The Internet For Dummies
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Over the last 20 years, surfing the internet, browsing the web, emailing, and online chat have become part of everyday life. Here are pointers for browsing the web, signing up for email, and understanding what people are saying once you are online.

Web browsing basics

The web is the public face of the internet, with billions of web pages you can read about everything from comics to news to medical information to TV shows. Here are the basic moves to make when you browse the web:

  • Go directly to a website: Type an address into the Address box and press Enter. (You can leave off the http://. Most, of the time, you can leave off the www., too.) Press F6 to move the cursor into the Address box.

  • Return to the previous page: Click the Back button or press Alt+←.

  • Reload the current page: Press Ctrl+R (Cmd+R on a Mac) or click Reload or Refresh.

  • Open a new tab in the browser window: Press Ctrl+T (Cmd+T on a Mac). Or, Ctrl+click (Cmd+click) a link to open it in a new tab.

  • Close the current tab: Press Ctrl+W (Cmd+W on a Mac).

  • Display the next tab: Press Ctrl+Tab (Cmd+Shift+→ on a Mac).

  • Open a new browser window: Press Ctrl+N (Cmd+N on a Mac).

  • Save an image on a web page: Right-click the image (Cmd+click on a Mac) and choose Save Image As or Save Picture As.

  • Print the web page: Press Ctrl+P (Cmd+P on a Mac).

  • Add the current page to your bookmarks or favorites: Press Ctrl+D (Cmd+D on a Mac).

Must-have web browser plug-ins

Plug-ins are small software programs that you install on your computer to view or play some applications on the Web. Here are the most common browser plug-ins you’ll probably need:

  • QuickTime: Plays video files as you download them

  • Adobe Acrobat: Displays Acrobat files formatted exactly the way the author intended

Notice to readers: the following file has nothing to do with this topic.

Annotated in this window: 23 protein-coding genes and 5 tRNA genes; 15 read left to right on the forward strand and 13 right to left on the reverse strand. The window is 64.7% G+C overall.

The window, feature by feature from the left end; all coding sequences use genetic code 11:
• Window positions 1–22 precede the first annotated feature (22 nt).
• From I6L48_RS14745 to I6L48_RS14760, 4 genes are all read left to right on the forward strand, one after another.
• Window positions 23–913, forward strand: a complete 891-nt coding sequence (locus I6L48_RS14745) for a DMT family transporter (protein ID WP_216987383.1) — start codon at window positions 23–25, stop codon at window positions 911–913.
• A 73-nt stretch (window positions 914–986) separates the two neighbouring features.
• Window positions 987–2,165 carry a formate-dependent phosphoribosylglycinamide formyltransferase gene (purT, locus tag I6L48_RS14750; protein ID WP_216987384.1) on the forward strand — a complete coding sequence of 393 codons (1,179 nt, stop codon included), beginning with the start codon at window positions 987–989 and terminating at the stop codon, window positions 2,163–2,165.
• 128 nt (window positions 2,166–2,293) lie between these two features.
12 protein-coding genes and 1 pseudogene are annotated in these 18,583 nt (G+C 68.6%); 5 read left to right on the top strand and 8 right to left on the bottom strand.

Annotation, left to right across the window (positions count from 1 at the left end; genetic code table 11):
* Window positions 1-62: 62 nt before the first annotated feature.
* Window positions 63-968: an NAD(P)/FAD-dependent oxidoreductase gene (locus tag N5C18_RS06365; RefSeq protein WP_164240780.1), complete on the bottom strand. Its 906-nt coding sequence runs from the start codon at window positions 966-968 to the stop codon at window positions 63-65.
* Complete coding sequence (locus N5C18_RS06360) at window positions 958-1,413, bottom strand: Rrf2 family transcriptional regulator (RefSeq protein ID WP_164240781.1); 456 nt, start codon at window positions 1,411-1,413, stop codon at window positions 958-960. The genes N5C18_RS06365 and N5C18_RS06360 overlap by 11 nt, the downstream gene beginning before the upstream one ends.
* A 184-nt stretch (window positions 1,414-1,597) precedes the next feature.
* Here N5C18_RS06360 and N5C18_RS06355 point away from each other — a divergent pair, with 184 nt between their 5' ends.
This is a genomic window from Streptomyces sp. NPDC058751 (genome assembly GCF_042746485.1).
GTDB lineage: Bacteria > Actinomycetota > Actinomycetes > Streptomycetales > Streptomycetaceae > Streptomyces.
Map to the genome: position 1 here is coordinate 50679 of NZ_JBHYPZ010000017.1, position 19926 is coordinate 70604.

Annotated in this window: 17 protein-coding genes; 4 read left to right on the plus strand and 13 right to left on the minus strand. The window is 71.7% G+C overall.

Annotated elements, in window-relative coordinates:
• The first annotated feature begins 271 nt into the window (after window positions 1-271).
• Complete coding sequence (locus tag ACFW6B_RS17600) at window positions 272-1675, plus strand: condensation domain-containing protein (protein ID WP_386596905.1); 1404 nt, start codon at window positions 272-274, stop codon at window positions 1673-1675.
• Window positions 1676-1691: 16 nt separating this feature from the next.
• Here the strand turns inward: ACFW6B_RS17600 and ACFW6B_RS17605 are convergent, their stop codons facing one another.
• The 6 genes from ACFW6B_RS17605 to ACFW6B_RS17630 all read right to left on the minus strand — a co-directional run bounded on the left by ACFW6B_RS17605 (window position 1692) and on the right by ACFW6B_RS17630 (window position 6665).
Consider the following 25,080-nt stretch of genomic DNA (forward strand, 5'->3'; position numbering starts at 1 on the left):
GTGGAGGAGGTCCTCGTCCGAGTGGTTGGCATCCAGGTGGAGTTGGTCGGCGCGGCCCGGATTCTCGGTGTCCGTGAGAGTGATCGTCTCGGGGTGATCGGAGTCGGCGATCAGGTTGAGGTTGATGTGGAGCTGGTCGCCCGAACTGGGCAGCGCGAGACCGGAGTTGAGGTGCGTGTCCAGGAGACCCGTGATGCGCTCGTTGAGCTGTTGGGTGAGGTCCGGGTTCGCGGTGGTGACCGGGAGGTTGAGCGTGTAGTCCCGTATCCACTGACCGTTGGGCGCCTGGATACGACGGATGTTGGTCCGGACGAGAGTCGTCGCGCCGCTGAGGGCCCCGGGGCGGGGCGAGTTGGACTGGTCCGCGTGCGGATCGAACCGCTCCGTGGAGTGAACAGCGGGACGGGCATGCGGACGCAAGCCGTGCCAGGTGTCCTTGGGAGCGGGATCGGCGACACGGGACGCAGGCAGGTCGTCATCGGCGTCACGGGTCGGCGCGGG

Web-based email

Don’t use the email mailbox that comes with your internet connection, because if you change internet providers you’ll lose your email address. Instead, sign up for a free mailbox with one of these webmail services:

  • Gmail is Google’s mail service. You also get a free Google ID that you can use for an online calendar and other services.

  • Yahoo Mail also gives you access to Yahoo’s other services, like their Flickr photo-sharing site.

  • is Microsoft’s mail site. You can use your Microsoft account for other services, like OneDrive, where you can store files online.

Online abbreviations

As you browse the internet, you have probably come across some abbreviations. What are all these abbreviations people are dropping into email and chat? Here are some of the most common:

  • AFAIK: As far as I know

  • BTW: By the way

  • DR: Didn’t read — write something shorter next time

  • FWIW: For what it’s worth

  • IANAL: I am not a lawyer, (but. . . .)

  • IMHO: In my humble opinion

  • LOL: Laugh out loud (not lots of love)

  • ROTFL: Rolling on the floor laughing (or ROFL)

  • RSN: Real soon now (that is, any time in the next century)

  • RTFM: Read the manual — you could have and should have looked it up yourself

  • TIA: Thanks in advance

  • TL;DR: Too long; didn’t read — write something shorter next time

  • YMMV: Your mileage may vary

About This Article

This article is from the book:

About the book authors:

John R. Levine is a recognized technology expert and consumer advocate who works against online fraud and email spam. Margaret Levine Young is a technology author who has written on topics ranging from the Internet to Windows to Access.

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